Opportunities for Students
Summer Research Scholars
The Summer Research Scholars (SRS) program at Washington and Lee supports undergraduate research supervised by W&L faculty for a period of eight weeks during the summer. The program allows well-qualified and strongly motivated students to become familiar with research tools, techniques, and methodology through collaborative research with faculty members. Participation is an enriching and broadening experience. It is particularly valuable to students who intend to pursue graduate work, for they are introduced to the kind of research activities they will encounter at the graduate level. The application process is competitive, and funds may not be adequate to grant all proposals. Applications for the summer are due in January. Please contact the faculty member with whom you wish to apply to work by December 1.
Sunoikisis is a national consortium of Classics programs that offers seminars, workshops and symposia for students.
Washington and Lee students are eligible for a wide variety of grants and fellowships to support study and travel during the undergraduate years as well as for graduate studies. Please visit the university website on Grants and Fellowships which lists all these opportunities with links to detailed information on each, deadlines, application materials, etc. Freshman year is not too early to begin browsing this site and planning options for the future.
- Classical Association of the Middle West and South (CAMWS)
- National Latin Exam (NLE)
- National Greek Exam (NGE)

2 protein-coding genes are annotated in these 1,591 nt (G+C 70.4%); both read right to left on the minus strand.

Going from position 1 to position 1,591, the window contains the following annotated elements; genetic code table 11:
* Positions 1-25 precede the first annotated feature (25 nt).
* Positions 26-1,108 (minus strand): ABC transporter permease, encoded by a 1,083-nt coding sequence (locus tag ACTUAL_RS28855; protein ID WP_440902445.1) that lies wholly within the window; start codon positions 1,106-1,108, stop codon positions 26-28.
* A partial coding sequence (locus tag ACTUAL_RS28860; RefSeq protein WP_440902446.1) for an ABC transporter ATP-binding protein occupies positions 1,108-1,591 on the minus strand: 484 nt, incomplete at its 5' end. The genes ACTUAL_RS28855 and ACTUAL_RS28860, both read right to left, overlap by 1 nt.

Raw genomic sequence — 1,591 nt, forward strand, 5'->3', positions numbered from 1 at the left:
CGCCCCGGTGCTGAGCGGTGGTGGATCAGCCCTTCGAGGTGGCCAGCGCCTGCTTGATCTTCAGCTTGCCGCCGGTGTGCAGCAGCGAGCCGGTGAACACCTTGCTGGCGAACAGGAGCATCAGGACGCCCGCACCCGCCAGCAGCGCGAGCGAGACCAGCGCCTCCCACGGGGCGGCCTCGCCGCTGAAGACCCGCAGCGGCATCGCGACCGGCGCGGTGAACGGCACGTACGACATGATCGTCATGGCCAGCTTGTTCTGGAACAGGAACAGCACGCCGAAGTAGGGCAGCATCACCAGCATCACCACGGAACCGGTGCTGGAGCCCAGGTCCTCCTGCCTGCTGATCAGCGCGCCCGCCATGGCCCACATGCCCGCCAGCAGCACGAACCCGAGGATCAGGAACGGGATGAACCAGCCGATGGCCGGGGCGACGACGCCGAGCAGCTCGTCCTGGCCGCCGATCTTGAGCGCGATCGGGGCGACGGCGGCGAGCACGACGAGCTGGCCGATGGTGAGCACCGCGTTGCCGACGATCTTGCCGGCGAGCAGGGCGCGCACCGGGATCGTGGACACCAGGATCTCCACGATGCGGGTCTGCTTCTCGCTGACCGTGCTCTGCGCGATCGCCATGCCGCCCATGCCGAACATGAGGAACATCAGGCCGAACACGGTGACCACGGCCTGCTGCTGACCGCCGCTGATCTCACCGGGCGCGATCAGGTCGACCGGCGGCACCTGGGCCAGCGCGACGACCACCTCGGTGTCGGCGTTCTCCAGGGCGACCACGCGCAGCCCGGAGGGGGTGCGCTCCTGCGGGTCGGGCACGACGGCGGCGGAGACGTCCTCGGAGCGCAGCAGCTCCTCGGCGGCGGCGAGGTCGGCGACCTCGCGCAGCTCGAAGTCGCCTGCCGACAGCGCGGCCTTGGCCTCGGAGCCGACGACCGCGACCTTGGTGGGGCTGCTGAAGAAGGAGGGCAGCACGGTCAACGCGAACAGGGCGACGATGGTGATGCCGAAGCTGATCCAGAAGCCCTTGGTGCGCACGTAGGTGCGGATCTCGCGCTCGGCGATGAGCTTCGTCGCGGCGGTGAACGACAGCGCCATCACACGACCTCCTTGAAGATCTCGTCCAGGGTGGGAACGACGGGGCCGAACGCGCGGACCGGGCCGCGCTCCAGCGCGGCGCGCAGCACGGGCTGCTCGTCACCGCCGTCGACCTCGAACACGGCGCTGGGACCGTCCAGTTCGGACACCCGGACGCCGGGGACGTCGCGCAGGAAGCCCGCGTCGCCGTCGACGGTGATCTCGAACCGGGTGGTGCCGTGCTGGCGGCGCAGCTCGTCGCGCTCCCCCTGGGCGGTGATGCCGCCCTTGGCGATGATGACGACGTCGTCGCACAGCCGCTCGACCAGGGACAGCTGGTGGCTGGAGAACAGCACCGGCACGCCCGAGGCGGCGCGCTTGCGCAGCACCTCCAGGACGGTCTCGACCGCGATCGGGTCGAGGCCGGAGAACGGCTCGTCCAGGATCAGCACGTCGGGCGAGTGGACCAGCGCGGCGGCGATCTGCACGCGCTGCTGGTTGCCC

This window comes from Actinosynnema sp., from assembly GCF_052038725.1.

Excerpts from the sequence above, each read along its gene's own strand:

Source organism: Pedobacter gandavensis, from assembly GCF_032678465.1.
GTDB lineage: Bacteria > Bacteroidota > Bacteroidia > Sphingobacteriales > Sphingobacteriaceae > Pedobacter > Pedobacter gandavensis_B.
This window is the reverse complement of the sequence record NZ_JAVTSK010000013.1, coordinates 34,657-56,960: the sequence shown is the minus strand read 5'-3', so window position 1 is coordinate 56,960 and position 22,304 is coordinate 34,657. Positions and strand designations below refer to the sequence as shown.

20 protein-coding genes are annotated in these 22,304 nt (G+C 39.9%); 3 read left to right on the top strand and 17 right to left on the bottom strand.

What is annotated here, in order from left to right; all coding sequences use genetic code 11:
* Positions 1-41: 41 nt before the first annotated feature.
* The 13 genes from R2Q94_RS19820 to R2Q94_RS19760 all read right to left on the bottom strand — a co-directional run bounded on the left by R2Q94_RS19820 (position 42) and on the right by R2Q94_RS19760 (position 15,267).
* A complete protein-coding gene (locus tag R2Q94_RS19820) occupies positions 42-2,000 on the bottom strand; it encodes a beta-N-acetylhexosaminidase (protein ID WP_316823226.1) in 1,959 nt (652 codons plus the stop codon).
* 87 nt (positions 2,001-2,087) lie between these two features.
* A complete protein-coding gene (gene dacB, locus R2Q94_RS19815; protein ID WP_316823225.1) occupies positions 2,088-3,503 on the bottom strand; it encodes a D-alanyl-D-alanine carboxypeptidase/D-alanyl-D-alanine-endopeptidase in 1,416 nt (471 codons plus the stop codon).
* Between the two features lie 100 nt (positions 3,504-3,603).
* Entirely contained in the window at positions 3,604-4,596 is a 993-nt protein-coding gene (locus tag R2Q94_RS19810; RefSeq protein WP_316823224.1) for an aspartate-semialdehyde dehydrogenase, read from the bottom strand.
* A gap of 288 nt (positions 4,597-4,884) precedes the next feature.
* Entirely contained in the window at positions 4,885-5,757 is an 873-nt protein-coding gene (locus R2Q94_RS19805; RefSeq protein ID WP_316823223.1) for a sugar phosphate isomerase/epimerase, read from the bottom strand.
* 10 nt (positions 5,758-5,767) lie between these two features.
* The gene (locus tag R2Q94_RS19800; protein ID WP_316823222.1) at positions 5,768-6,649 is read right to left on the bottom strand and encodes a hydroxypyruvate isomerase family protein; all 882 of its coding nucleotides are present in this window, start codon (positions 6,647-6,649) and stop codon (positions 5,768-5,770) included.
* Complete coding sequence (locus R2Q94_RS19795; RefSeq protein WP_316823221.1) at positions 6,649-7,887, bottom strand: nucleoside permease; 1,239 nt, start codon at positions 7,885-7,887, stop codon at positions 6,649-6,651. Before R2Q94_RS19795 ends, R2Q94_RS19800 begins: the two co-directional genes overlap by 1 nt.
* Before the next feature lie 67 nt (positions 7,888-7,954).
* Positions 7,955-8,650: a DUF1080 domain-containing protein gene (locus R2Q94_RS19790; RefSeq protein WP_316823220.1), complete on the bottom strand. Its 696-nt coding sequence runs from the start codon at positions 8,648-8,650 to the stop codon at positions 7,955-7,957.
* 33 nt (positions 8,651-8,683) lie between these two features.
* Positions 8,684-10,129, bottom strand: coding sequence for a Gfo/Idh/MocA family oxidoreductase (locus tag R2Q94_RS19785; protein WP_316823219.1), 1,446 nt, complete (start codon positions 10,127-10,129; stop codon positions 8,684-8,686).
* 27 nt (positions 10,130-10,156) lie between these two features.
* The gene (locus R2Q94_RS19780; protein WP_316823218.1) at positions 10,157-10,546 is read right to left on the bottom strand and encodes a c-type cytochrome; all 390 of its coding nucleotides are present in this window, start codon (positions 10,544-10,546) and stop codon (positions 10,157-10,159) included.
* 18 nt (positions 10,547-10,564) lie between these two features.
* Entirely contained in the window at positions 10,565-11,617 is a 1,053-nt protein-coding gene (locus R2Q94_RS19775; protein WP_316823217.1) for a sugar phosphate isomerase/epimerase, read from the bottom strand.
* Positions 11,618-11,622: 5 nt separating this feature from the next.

Accredited International Programs:
In addition to the summer opportunities listed above, Classics majors have many opportunities to study abroad during the academic year, including the International Center for Classical Studies in Rome (Centro), College Year in Athens, Oxford University, St. Andrew's University in Scotland. Appropriate credit will be awarded for work completed satisfactorily in any accredited international program. Students are eligible to participate in a variety of archaeological digs during the summer months. In addition to these formalized institutional programs abroad, students may also earn Classics credit by participating in one of the trips to Italy or Greece offered and led by members of the Classics faculty during Spring Term in alternating years. Visit the International Studies Office or a member of the Classics faculty for more details on these and other opportunities.
Study in Greece:
http://www.studyabroadgreece.com provides an easily navigated directory of programs for students in Greece. The programs are categorized as follows: American University programs; Major International Study Abroad Consortia; Independent Study Abroad; and Cultural, Site, and Environmental programs. Their many topics include History, Arts and Languages. Perhaps the most helpful section - American Universities Abroad - provides links to institutions such as Harvard, Georgetown, and Duke.
We are a member of Eta Sigma Phi, the national collegiate honorary society for students of Latin and Greek. Members are elected by the Classics faculty from among Junior and Senior Classics majors who have earned this distinction by the consistent excellence of their academic work. Members are eligible to participate in the annual national convention, and may apply for scholarships, summer research opportunities, and summer funding awarded by the national society. For a list of W&L members, click here.